RS77582. Silver denarius, RIC IV 295, RSC III 744, BMCRE V 365, Hunter III 101, SRCV II 6372, Choice VF, well centered on a full flan, mint luster, flan cracks, weight 2.843 g, maximum diameter 19.5 mm, die axis 0o, Rome mint, 202 - 210 A.D.; obverse SEVERVS PIVS AVG, laureate head right; reverse VICT PART MAX, Victory walking left, wreath in right hand, palm frond in left hand; $150.00 (€133.50)

Caracalla, 28 January 198 - 8 April 217 A.D.

Click for a larger photo
In 201, Osroene, a semi-autonomous vassal kingdom located in Mesopotamia, became the first state to adopt Christianity as its official religion. The independence of the state ended in 244 when it was incorporated in the Roman Empire.
RS77027. Silver denarius, RIC IV 54b, RSC III 175 corr., SRCV II 6853, Choice VF, nice portrait, well centered, small flan cracks, weight 3.413 g, maximum diameter 19.8 mm, die axis 180o, Rome mint, 201 A.D.; obverse ANTONINVS PIVS AVG, laureate and draped bust right, from behind; reverse PART MAX PONT TR P IIII, trophy of captured arms, flanked by two captives seated facing outward and wearing pointed caps; $125.00 (€111.25)




Abgarians, M.T. & D.G. Sellwood. “A Hoard of Early Parthian Drachms” in NC 1971.
Alram, M. Iranisches Personennamenbuch: Nomina Propria Iranica In Nummis. Osterreichischen Akademie Der Wissenschaften. (Wien, 1986).
Assar, G.R.F. “Genealogy and Coinage of the Early Parthian Rulers, II” in Parthica 6, 2004.
Assar, G.R.F. “Genealogy and Coinage of the Early Parthian Rulers, II” in Parthica 7, 2005.
Assar, G.R.F. “A Revised Parthian Chronology of the Period 91- 55 BC” in Parthica 8, 2006.
Assar, G.R.F. “Recent Studies in Parthian History: Part II” in The Celator 15, No. 1, January 2001.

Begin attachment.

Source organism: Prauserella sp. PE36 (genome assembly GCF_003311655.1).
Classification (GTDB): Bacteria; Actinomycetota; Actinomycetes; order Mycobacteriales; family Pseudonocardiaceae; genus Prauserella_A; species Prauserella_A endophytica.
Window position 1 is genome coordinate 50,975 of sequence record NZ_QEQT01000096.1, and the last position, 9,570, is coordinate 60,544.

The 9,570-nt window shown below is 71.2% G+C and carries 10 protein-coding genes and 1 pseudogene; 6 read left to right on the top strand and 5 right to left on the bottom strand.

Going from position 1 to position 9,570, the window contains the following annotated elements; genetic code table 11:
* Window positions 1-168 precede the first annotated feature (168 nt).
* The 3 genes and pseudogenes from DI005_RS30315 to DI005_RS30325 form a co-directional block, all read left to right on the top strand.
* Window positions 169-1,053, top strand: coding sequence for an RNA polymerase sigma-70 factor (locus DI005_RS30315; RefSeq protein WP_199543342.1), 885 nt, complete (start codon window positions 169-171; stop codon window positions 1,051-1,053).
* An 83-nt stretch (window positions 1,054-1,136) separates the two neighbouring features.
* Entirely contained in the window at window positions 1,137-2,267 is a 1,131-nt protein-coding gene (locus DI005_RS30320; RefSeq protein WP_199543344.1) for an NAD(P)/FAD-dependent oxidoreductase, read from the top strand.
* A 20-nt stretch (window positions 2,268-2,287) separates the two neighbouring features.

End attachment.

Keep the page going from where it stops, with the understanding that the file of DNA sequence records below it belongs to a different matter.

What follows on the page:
Busso Peus Sale 388, Sammlung Dr. Robert Gonnella, November 1, 2006. CNG Auction 36, Fred B. Shore Collection of Parthian Coins, December 5-6, 1995.
Fröhlich, C. Monnaies indo-scythes et indo-parthes, Catalogue raisonné Bibliothèque nationale de France. (Paris, 2008).
Nelson, Bradley R., ed., Numismatic Art of Persia. The Sunrise Collection, Part I: Ancient - 650 BC to AD 650. (Lancaster, PA, 2011).
Sear, David. Greek Coins and Their Values, Volume 2, Asia and Africa. (London, 1979).
Sear, David. Greek Imperial Coins and Their Values. (London, 1982).
Sellwood, D. An Introduction to the Coinage of Parthia. 2nd edition. (London, 1980).
Sellwood, D. “New Parthian coin types” in NC 1989.
Sellwood, D. “The End of the Parthian Dynasty” in NumCirc June 1990.
Shore, F. Parthian Coins and History: Ten Dragons Against Rome. (Quarryville, 1993).
Sinisi, F. Sylloge Nummorum Parthicorum, Volume VII: Vologases I - Pacorus II. (Wein, 2012).
Sylloge Nummorum Graecorum, Denmark, The Royal Collection of Coins and Medals, Danish National Museum. Vol. 7: Cyprus to India. (West Milford, NJ, 1982).
Wroth, W. A Catalogue of Greek Coins in the British Museum, Parthia. (London, 1903).

Catalog current as of Saturday, December 10, 2016.
Page created in 0.905 seconds
Parthian Kingdom Greek Coins